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The Student Media Site of Georgia College & State University

Bobcat Multimedia

The Student Media Site of Georgia College & State University

Bobcat Multimedia

No win November: Why are the Pistons so dreadful?


It seems that God himself has come down from heaven to condemn the Detroit Pistons franchise to eternal suffering, cyclical mediocrity and overwhelming dissapointment. It has now been 40 days since the Pistons have won a basketball game. By the time this article is published, this drought could be as long as 45 days in the likely scenario that they continue to lose.

This recent losing streak has left sophomore exercise science major Ben Stone utterly distraught and dumbfounded by the lack of effective management of this team.

“As a Detroit fan, it is exciting to finally see the Lions succeed after many years of patiently waiting for a good sports team in Detroit,” Stone said. “However, the Pistons are a hopeless dumpster fire that reminds me of the long-standing curse on my city, which is that two good things can’t happen at once in Detroit, Michigan.”

This disastrous season began with promise, as the Pistons managed to win two of their first three games. Their first win of the season came against the Charlotte Hornets, thanks to an impressive 24-point performance from shooting guard Alec Burks. Their blowout win against the struggling Chicago Bulls came in spite of a 50-point performance from Zach Lavine, largely thanks to a 25-point and 10-assist effort from promising young guard Cade Cunningham. 

However, the glory days did not last long, and they were not even that glorious. Since starting the season 2-1, the Pistons find themselves on a 19-game losing streak that spanned the entire month of November, earning the colloquial label “No Win November” and has now to snuck into the first half of December. 

The Pistons active losing streak is tied with several teams for the 14th longest losing streak in NBA history and is the longest losing streak in the team’s 82-year history. The pain that this losing streak has brought to the Pistons franchise is only intensified by the fact this franchise has seen hardly any success since many of us were born. 

The Pistons have not won a single playoff game in 15 years, and their last NBA championship came in 2004 with Ben Wallace and Chauncey Billups. The Pistons command the longest losing streak in pro sports with 14 consecutive playoff losses and have been swept out of the first round the last three times they have made the playoffs.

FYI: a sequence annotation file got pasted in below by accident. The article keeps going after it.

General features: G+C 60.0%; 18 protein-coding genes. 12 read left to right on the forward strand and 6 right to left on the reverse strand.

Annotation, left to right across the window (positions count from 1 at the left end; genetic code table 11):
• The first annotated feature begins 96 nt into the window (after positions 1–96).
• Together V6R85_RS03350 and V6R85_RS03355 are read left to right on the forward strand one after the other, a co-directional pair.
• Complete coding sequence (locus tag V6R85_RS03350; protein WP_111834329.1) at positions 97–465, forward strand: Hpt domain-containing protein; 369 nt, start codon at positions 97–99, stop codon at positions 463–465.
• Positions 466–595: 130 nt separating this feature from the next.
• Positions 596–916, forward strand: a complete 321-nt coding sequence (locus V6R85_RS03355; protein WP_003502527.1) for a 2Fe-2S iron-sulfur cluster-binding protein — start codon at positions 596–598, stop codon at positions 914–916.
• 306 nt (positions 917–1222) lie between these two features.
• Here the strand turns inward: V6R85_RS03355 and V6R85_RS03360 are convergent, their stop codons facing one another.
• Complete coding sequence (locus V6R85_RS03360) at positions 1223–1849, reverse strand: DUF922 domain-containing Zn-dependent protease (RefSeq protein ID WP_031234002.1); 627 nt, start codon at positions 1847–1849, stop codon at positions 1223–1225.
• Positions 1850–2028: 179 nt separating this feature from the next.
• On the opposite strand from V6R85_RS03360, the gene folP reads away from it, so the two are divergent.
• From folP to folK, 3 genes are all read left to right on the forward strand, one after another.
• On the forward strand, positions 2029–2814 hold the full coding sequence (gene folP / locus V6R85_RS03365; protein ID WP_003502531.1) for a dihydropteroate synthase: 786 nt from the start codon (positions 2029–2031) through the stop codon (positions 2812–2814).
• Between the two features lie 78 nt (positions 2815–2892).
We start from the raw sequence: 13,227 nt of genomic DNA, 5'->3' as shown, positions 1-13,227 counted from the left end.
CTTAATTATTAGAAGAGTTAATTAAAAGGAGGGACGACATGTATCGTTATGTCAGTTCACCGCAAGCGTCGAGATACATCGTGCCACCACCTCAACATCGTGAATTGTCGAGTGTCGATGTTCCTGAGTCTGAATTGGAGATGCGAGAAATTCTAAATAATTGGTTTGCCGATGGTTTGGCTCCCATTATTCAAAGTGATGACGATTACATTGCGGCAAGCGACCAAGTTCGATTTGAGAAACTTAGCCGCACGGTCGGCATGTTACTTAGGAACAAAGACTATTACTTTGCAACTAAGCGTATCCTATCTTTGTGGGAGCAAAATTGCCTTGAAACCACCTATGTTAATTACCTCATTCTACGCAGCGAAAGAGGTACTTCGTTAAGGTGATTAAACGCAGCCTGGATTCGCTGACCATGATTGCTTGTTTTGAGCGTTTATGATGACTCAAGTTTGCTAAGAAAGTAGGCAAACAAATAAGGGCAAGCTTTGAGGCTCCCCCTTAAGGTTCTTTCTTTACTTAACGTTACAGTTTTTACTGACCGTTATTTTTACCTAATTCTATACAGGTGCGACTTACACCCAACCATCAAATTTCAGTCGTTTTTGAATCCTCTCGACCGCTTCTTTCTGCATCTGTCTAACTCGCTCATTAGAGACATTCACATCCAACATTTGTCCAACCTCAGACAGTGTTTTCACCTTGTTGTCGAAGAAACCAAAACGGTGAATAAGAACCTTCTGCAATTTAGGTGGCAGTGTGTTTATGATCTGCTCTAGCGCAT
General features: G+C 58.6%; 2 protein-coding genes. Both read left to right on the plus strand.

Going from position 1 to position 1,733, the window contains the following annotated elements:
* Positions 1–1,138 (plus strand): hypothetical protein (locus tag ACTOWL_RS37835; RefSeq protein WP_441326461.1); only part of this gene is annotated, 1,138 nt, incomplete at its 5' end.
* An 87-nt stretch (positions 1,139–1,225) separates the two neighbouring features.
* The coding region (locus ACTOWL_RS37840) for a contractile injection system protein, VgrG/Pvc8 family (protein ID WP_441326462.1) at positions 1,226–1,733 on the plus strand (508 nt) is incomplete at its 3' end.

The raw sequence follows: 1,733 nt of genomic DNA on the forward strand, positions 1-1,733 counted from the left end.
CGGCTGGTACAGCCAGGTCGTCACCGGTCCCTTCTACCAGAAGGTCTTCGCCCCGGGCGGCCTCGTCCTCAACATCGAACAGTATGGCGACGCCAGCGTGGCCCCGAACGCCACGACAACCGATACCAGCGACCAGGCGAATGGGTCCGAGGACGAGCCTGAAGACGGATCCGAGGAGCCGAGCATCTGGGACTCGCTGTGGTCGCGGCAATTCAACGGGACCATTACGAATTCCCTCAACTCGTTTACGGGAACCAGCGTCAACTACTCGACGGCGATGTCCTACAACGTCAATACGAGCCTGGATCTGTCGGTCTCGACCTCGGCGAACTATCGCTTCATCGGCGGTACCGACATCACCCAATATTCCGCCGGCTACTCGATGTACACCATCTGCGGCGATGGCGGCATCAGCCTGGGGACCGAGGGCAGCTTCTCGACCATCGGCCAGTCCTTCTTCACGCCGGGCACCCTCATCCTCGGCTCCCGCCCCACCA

The fact that the Pistons appear to have further regressed since last season is especially concerning given that the Pistons hired former NBA Coach of the Year Monty Williams from the Phoenix Suns and got their No. 1 pick in the 2021 Draft, Cunningham, back, who missed all but 12 games last season due to a stress fracture in his left leg. 

The Pistons have been getting decimated by turnovers this year. They are averaging 16.6 turnovers per game, which is the second highest turnover rate in the league this season. They also rank close to last in team points per game, with 108, and are giving up almost 120 points per game to their opponents. 

The team statistics are pretty depressing, and make it abundantly clear that this year’s Pistons are significantly lacking on both sides of the ball. Partially contributing to this is the fact that almost every player that has been counted on to provide for this team in one way or another has a thorn in his side that significantly inhibits the team’s ability to win.

For example, Cunningham is by far the team’s best scorer. He is averaging 22 points per game and shooting 35% from three, which are both good splits, especially for a young piece. However, he is turning the ball over at an inexcusably high rate and is the NBA leader in turnovers this year, with 60, and has turned the ball over five or more times in nine games this year. 

2020 first-round draft pick Killian Hayes has played quite poorly for the Pistons this year. He does not appear to be panning out as the franchise cornerstone the Pistons were hoping for, scoring only nine points a game in a dreadfully inefficient manner. 

We could sit here and explain, in depth, why the Pistons are so bad, but we’d be here for hours,” said Sam Quinn at CBS. “We’ll give you the SparkNotes version in three quick sentences. Nobody on the team can shoot. Everyone on the team is young. Young players tend to be bad defenders.”

The sad reality of this disappointing season for the Pistons is it may only get worse from here. The Pistons’ next five games are all against teams with a winning record. This includes a game against the phenomenal Indiana Pacers, led by MVP hopeful Tyrese Haliburton, and a back-to-back series against the dominant Philadelphia 76ers. 

The Pistons’ suffering seems sure to continue for the remainder of this season — and for the foreseeable future. I genuinely pity Detroit fans. They have been given nothing to cheer for in decades, and the Pistons have been reduced to a mere shell of a once-historic franchise that had a remarkable reign of dominance in the late ‘80s and early ‘90s.

This team has been in the purgatory of attempting to rebuild to no avail for over five years now.  In order to change things, and turn this franchise into a winning one once more, significant personnel changes need to be made to build a more complete and cohesive roster. The front office needs to leave no stone unturned in considering potential trades, as this team is desperate for any type of spark that could bring momentum to a deflated franchise. 

Until this team makes significant changes, I would save your time and stay as far away from Little Caesars Arena as possible. This team is pitiful and will need to change quite a bit before I will even consider watching them again. 

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